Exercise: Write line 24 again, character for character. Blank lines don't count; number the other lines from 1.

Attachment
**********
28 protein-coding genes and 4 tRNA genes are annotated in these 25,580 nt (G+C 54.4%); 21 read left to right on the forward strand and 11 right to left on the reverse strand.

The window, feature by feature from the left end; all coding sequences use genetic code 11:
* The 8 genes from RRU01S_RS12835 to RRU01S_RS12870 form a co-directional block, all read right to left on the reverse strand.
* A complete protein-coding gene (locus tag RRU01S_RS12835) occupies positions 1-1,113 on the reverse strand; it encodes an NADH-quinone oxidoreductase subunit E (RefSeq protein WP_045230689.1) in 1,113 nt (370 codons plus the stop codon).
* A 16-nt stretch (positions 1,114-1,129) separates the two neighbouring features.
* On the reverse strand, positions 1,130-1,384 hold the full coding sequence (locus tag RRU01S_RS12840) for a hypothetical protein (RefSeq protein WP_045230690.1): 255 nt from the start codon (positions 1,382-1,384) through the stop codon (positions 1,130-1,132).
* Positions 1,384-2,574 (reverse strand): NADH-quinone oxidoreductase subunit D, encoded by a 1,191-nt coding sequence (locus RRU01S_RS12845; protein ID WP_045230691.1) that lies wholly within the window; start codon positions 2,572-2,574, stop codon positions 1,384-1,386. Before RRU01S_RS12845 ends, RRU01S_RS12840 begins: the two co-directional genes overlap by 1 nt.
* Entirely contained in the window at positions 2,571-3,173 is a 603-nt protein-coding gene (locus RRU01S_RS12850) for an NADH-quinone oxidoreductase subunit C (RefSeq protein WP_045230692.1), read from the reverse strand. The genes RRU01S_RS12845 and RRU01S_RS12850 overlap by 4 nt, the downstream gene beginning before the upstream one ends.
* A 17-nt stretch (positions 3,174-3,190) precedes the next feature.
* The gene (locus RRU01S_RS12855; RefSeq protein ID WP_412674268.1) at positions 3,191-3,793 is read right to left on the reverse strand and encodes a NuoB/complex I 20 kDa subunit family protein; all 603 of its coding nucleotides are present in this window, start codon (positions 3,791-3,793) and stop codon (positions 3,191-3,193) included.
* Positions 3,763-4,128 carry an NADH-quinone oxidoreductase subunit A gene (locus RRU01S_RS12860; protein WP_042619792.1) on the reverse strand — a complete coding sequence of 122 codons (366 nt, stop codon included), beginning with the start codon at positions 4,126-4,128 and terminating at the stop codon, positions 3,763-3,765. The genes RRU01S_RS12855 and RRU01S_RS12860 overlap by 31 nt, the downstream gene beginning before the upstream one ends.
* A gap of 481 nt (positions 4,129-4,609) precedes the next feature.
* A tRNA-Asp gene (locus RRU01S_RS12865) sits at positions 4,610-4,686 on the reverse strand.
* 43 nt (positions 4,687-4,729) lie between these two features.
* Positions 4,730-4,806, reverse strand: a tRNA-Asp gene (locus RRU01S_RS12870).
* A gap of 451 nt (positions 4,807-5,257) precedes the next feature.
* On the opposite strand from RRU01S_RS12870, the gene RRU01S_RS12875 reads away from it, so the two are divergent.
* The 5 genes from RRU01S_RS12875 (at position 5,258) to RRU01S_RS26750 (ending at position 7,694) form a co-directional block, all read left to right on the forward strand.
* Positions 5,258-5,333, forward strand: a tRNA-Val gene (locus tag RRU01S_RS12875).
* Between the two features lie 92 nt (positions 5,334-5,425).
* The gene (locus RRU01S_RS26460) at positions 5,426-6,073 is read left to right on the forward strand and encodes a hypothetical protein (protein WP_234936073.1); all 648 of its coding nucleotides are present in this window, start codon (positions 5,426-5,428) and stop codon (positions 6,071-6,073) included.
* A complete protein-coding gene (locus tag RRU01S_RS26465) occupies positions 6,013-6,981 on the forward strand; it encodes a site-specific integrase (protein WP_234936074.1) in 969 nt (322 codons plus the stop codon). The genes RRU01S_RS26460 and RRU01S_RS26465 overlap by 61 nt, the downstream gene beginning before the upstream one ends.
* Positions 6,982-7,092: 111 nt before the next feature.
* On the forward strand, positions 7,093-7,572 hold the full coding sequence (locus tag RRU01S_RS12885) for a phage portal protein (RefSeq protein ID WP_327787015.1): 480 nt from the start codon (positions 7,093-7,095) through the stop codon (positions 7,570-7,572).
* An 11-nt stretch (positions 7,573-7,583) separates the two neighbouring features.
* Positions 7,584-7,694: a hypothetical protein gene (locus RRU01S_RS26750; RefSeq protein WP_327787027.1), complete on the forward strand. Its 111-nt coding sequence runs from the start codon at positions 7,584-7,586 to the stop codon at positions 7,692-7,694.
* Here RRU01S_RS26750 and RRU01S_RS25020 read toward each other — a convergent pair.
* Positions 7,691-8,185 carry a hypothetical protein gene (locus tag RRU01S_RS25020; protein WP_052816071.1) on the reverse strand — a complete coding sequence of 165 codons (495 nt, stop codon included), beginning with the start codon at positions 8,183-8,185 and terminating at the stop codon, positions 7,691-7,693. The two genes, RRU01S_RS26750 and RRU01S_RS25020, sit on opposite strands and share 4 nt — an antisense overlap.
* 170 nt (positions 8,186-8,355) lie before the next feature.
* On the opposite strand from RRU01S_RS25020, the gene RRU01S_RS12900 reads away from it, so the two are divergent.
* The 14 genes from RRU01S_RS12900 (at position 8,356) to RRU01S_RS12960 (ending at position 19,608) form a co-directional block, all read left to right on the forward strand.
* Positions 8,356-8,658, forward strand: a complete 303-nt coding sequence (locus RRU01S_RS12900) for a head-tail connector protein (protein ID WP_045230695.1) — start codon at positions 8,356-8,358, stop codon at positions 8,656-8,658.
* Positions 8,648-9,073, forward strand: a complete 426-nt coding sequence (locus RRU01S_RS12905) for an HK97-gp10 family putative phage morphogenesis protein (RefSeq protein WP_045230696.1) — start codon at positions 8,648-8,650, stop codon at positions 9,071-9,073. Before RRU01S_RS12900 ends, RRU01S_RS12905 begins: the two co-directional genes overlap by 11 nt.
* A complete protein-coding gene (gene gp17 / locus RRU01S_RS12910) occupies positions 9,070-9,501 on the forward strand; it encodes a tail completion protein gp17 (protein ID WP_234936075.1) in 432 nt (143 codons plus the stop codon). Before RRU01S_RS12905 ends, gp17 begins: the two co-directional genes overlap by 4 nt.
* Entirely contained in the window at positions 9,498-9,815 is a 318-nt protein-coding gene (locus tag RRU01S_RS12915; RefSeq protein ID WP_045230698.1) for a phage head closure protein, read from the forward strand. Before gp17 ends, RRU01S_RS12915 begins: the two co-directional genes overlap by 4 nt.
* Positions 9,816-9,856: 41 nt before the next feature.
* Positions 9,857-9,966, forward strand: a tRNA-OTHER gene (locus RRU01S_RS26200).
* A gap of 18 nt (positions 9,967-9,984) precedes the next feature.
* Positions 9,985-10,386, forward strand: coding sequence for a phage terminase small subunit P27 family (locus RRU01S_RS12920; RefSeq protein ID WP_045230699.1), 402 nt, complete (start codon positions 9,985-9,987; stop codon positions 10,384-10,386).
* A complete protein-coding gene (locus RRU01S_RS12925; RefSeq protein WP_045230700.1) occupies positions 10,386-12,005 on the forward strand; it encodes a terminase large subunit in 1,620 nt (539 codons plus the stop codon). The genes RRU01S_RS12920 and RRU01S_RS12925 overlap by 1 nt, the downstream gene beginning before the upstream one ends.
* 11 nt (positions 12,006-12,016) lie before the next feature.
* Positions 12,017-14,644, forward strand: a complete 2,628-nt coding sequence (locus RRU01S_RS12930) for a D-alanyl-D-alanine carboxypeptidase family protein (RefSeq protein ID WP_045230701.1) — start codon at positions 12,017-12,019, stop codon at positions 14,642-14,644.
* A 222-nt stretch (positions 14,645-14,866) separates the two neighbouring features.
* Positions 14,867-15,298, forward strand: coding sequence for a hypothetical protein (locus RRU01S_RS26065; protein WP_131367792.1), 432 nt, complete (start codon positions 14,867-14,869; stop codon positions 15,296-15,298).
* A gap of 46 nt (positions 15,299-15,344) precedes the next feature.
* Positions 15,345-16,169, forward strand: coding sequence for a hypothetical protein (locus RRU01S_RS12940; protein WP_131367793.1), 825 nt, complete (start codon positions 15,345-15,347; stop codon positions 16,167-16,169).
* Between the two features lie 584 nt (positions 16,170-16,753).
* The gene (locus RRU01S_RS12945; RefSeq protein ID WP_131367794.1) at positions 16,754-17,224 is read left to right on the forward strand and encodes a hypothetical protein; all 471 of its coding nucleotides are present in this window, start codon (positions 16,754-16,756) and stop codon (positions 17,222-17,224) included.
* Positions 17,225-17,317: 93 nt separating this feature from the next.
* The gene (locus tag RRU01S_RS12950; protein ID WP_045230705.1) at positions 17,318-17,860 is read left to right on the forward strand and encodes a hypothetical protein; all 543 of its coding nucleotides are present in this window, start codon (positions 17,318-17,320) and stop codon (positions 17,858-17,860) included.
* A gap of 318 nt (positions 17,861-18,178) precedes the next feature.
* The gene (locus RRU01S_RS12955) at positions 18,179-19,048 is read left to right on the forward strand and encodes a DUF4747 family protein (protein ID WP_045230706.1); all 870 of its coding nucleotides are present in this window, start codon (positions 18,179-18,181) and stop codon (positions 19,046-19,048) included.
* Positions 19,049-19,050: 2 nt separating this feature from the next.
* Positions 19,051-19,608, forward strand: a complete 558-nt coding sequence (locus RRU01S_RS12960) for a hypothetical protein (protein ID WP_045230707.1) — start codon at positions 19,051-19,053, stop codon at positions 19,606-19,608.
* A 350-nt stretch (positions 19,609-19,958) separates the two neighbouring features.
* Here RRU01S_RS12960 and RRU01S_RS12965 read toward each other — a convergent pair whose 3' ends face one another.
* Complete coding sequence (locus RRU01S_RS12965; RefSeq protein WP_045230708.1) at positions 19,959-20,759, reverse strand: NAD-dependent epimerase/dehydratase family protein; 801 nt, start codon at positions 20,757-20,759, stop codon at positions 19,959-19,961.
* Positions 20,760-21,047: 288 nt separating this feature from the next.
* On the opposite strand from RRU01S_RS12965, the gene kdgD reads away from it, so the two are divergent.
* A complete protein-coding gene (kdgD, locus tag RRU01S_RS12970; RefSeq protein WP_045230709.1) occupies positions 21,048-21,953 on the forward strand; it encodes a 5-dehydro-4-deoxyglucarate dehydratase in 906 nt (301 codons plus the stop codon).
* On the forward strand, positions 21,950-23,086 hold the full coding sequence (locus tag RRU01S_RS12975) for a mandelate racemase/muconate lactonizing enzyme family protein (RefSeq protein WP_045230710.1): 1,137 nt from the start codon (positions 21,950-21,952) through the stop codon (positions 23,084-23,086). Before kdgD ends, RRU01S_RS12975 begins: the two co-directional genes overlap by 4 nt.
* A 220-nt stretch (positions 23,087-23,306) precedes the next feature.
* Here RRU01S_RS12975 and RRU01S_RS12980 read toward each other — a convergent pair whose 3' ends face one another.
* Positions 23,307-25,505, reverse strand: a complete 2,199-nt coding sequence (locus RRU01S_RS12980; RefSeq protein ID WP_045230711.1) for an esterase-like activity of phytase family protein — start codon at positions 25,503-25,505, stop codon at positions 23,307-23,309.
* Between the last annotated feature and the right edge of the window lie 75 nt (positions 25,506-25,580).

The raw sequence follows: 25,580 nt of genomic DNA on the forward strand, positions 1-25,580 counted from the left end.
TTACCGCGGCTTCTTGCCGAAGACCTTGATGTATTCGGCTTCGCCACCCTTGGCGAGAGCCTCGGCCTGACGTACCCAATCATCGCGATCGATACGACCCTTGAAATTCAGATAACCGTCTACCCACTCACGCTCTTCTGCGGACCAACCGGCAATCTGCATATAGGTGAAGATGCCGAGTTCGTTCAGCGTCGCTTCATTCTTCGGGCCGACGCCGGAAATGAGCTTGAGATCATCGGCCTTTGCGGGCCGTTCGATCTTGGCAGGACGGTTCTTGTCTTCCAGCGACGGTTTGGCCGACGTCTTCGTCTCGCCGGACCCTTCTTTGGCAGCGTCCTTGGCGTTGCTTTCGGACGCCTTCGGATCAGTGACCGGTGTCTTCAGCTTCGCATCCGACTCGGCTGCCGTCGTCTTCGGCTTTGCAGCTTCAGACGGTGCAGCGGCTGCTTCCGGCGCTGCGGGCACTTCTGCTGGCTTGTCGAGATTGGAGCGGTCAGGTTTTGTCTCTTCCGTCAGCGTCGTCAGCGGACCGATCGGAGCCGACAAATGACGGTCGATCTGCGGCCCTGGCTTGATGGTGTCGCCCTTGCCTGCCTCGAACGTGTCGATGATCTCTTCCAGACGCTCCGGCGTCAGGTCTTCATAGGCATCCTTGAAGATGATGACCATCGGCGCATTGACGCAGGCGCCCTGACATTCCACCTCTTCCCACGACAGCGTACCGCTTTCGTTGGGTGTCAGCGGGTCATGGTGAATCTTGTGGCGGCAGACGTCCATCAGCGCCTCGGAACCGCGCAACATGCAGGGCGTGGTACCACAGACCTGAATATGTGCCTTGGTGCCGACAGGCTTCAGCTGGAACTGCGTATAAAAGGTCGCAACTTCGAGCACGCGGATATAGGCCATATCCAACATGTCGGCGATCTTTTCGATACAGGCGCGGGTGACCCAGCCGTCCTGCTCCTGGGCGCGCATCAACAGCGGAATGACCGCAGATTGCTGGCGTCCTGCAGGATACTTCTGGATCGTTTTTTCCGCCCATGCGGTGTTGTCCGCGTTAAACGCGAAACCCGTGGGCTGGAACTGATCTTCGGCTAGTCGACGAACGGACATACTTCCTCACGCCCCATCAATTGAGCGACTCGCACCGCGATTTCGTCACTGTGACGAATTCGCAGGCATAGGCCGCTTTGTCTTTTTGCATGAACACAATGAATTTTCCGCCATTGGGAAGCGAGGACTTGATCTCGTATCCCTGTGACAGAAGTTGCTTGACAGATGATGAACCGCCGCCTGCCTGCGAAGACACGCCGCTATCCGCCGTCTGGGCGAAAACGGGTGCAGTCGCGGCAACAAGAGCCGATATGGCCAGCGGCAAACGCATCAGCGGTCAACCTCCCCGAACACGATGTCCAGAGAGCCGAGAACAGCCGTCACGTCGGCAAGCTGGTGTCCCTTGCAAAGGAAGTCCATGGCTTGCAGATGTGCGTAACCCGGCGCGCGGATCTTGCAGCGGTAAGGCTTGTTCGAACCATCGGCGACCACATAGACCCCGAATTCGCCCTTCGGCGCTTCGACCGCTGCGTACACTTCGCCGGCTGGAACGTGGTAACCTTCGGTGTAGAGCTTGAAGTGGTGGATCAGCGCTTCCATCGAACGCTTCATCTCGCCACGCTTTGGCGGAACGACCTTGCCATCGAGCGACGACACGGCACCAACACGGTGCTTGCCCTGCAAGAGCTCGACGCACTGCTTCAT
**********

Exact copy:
* On the forward strand, positions 7,093-7,572 hold the full coding sequence (locus tag RRU01S_RS12885) for a phage portal protein (RefSeq protein ID WP_327787015.1): 480 nt from the start codon (positions 7,093-7,095) through the stop codon (positions 7,570-7,572).